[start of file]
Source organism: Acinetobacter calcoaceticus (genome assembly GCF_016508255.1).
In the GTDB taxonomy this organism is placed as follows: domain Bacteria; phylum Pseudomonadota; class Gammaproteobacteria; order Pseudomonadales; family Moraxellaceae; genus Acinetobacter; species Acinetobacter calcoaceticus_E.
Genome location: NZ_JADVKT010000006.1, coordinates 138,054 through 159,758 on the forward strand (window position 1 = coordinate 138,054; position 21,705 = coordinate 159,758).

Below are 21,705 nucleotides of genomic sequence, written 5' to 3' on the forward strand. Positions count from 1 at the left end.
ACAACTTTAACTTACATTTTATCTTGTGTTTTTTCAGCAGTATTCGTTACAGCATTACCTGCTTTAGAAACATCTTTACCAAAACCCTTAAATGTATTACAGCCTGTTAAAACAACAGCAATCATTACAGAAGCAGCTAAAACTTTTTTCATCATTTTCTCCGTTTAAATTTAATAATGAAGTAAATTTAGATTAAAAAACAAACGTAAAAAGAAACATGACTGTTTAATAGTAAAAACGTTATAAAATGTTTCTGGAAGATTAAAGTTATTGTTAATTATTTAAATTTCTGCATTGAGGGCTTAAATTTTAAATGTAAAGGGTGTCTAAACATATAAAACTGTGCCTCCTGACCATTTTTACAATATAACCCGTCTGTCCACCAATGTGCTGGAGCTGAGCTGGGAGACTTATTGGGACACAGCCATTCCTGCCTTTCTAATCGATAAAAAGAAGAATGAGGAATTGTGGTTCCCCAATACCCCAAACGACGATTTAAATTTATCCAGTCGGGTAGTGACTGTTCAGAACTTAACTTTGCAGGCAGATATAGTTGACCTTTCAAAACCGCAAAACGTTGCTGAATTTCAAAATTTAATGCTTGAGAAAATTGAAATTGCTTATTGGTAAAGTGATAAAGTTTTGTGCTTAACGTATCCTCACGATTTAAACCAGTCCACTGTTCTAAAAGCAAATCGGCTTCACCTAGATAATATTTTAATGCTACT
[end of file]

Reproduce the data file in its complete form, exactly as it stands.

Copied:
Source organism: Acinetobacter calcoaceticus (genome assembly GCF_016508255.1).
In the GTDB taxonomy this organism is placed as follows: domain Bacteria; phylum Pseudomonadota; class Gammaproteobacteria; order Pseudomonadales; family Moraxellaceae; genus Acinetobacter; species Acinetobacter calcoaceticus_E.
Genome location: NZ_JADVKT010000006.1, coordinates 138,054 through 159,758 on the forward strand (window position 1 = coordinate 138,054; position 21,705 = coordinate 159,758).

Below are 21,705 nucleotides of genomic sequence, written 5' to 3' on the forward strand. Positions count from 1 at the left end.
ACAACTTTAACTTACATTTTATCTTGTGTTTTTTCAGCAGTATTCGTTACAGCATTACCTGCTTTAGAAACATCTTTACCAAAACCCTTAAATGTATTACAGCCTGTTAAAACAACAGCAATCATTACAGAAGCAGCTAAAACTTTTTTCATCATTTTCTCCGTTTAAATTTAATAATGAAGTAAATTTAGATTAAAAAACAAACGTAAAAAGAAACATGACTGTTTAATAGTAAAAACGTTATAAAATGTTTCTGGAAGATTAAAGTTATTGTTAATTATTTAAATTTCTGCATTGAGGGCTTAAATTTTAAATGTAAAGGGTGTCTAAACATATAAAACTGTGCCTCCTGACCATTTTTACAATATAACCCGTCTGTCCACCAATGTGCTGGAGCTGAGCTGGGAGACTTATTGGGACACAGCCATTCCTGCCTTTCTAATCGATAAAAAGAAGAATGAGGAATTGTGGTTCCCCAATACCCCAAACGACGATTTAAATTTATCCAGTCGGGTAGTGACTGTTCAGAACTTAACTTTGCAGGCAGATATAGTTGACCTTTCAAAACCGCAAAACGTTGCTGAATTTCAAAATTTAATGCTTGAGAAAATTGAAATTGCTTATTGGTAAAGTGATAAAGTTTTGTGCTTAACGTATCCTCACGATTTAAACCAGTCCACTGTTCTAAAAGCAAATCGGCTTCACCTAGATAATATTTTAATGCTACT